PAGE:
New initiative ensures more Nova Scotians are connected to a primary care provider
It’s clear that there is a great need to enhance access to care, as we are facing many challenges related to the pandemic, crisis level staffing shortages, along with recruitment and retention issues especially in rural communities across the province.
That’s why Nova Scotia Health and Dalhousie Family Medicine are collaborating on a new initiative to ensure more Nova Scotians are connected to a primary care provider, and recent graduates of Dalhousie Family Medicine gain valuable hands-on experience.
The Nova Scotia Health – Dalhousie Family Medicine Primary Care Proof of Concept has been implemented in the two Dalhousie Family Medicine Clinics that are part of Primary Health Care in Nova Scotia Health – Mumford Road and Spryfield. It will enhance access for current patients of the clinics, patients waiting on the registry, along with recruitment and retention of physicians in the province.
“This type of initiative is what Health Innovation Hub is about in Nova Scotia Health – we test and try new innovations and innovative models of care by applying best practice evidence to bring solutions to enhance access and care for Nova Scotians,” said Dr. Gail Tomblin Murphy, Vice President, Research, Innovation and Discovery and Chief Nurse Executive. “We are excited to work with Dalhousie University and to enhance learning environment for physicians, residents and multidisciplinary team of professionals working in collaborative care teams while enhance care and experience for Nova Scotians.”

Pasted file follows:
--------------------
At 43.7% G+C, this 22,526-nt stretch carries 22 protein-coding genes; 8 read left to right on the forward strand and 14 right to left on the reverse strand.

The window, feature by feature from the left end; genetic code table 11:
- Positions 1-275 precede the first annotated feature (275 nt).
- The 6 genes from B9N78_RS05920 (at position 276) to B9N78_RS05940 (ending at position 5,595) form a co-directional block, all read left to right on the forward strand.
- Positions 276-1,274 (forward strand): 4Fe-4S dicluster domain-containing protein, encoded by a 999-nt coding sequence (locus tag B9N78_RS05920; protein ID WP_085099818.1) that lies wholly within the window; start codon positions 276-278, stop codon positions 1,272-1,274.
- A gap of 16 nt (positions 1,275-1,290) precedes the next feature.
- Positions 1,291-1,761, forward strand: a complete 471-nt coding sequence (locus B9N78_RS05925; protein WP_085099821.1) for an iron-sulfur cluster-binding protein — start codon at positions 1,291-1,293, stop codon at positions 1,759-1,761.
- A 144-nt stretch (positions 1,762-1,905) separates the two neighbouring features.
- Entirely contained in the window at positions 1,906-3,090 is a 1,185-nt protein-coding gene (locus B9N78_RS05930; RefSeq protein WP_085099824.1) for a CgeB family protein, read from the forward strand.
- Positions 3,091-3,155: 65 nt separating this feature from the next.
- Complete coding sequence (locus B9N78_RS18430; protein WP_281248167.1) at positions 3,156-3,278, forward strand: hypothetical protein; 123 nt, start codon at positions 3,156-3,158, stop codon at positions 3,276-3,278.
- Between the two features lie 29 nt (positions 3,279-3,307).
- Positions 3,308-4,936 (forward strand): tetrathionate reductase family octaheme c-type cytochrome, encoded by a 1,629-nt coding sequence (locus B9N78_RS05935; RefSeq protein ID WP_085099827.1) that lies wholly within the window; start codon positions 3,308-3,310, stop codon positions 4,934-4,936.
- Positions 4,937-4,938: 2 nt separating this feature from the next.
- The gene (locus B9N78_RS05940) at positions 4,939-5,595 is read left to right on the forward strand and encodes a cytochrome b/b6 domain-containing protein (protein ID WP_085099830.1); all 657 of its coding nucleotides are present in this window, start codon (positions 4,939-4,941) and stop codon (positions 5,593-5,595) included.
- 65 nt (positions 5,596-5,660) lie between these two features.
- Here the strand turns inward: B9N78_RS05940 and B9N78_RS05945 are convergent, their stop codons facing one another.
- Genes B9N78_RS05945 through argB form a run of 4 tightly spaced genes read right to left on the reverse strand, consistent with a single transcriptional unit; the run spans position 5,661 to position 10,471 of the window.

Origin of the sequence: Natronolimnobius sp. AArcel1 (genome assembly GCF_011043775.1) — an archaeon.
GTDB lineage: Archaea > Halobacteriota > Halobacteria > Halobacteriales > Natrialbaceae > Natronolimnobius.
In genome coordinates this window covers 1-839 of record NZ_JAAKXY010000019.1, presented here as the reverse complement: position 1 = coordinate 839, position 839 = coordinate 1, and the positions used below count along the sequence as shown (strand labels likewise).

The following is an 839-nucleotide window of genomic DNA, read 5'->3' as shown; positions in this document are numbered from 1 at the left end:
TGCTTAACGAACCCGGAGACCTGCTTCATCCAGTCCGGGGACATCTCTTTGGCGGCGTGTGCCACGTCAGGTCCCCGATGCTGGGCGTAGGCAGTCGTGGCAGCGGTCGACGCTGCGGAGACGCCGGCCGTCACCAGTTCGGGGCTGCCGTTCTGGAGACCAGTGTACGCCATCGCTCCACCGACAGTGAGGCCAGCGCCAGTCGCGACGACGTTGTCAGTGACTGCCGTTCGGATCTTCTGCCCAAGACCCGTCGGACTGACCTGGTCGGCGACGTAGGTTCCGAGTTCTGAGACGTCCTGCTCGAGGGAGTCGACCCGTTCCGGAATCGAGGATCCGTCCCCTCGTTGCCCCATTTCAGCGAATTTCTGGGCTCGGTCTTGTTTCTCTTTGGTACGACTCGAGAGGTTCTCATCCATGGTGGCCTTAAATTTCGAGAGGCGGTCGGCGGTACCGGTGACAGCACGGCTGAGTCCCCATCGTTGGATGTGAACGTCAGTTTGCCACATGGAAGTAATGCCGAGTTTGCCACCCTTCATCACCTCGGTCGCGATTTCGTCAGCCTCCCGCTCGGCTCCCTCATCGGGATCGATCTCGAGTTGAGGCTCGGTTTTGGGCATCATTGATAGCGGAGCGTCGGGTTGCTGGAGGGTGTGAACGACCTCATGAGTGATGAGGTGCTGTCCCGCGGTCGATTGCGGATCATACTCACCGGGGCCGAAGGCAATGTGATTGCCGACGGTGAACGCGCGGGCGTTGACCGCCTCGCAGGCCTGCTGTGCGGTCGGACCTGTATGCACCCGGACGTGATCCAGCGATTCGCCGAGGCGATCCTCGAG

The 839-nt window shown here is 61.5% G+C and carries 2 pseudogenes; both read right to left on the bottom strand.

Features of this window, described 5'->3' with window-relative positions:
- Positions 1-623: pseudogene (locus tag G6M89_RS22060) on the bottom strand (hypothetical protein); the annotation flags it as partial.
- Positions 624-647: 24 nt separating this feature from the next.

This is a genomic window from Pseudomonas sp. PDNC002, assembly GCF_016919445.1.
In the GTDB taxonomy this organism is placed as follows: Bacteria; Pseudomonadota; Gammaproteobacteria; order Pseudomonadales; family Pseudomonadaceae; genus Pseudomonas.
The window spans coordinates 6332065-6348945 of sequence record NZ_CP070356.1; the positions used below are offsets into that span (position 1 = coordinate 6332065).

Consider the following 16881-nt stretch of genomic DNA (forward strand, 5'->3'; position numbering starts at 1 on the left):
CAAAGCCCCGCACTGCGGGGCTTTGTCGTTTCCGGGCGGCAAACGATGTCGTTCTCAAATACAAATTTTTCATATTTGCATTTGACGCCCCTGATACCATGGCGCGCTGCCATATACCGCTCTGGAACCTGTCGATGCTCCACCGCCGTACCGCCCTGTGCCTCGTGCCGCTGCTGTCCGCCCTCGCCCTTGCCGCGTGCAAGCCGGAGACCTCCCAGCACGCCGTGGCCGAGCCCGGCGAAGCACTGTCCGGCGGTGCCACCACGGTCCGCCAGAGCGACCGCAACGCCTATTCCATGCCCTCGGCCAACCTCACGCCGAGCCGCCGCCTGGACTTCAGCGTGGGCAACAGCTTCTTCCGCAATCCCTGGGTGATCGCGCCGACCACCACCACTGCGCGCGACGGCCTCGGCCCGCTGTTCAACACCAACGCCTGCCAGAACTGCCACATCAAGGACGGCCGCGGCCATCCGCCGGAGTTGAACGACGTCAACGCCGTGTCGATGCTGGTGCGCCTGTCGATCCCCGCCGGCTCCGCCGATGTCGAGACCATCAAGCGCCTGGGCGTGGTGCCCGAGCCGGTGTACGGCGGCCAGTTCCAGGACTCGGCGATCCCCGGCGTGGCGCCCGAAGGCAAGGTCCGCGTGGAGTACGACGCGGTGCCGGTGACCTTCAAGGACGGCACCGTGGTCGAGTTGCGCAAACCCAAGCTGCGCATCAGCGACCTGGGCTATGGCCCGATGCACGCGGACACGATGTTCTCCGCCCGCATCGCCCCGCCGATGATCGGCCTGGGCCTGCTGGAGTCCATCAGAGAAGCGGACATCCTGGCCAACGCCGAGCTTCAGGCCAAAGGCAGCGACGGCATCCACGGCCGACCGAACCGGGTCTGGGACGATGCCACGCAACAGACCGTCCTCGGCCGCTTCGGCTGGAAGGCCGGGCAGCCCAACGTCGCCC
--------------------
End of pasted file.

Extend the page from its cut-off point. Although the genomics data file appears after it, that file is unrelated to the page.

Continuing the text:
The incubator clinics will be open to family medicine graduates and other health care professionals who are seeking to establish practice in Nova Scotia. This will allow new health care professionals to be part of a rotating model with new providers stepping in periodically to work with patients in a stable practice. This is expected to create a steady stream toward attachment to a primary health care provider for patients on the Need a Family Practice Registry.
Adopting new ideas and new ways of doing things is what drives better care for patients. We’ve seen success with innovation in other areas of our healthcare system,” says Michelle Thompson, Minister of Health in a news release. “These projects will help doctors put down roots in our communities and help patients receive the right care.
Some of the key impacts to date include connecting more than 780 people in the communities of Fairview, Armdale, Spryfield, Herring Cove and Halifax Chebucto with a primary care provider; and the ongoing engagement of health care teams and patients, so key learnings are being documented in real time.
“A key aspect of this proof of concept is ensuring we support a quick implementation by engaging all team members involved and patients and working with key partners while facilitating a rapid learning environment through ongoing evaluation and monitoring key impacts,” said Dr. Tara Sampalli, Senior Scientific Director and implementation co-lead of the initiative.
““This is an exciting opportunity for Nova Scotia Health and Dalhousie University to inspire change in the way that primary care is delivered in our province,” said Grayson Fulmer, Senior Director, Medical Affairs and implementation co-lead. “Closing the gap between evidence generation and health care worker engagement requires front line trials and collaboration to have a real impact that will ripple across the province and even further.”
The approach being taken by Nova Scotia Health and Dalhousie Family Medicine will inform ongoing improvements as well as how this initiative will be scaled across the province. To begin, the goal of these clinics is to remove 3500 people from the Need a Family Practice Registry.
“We are so thankful for our partners who have made this project possible. We know that this is the beginning of a new way of looking at how we can meet providers’ needs and, in turn, help them meet the needs of patients and families across Nova Scotia,” said Dr. Nicole Boutilier, Vice-President of Medicine.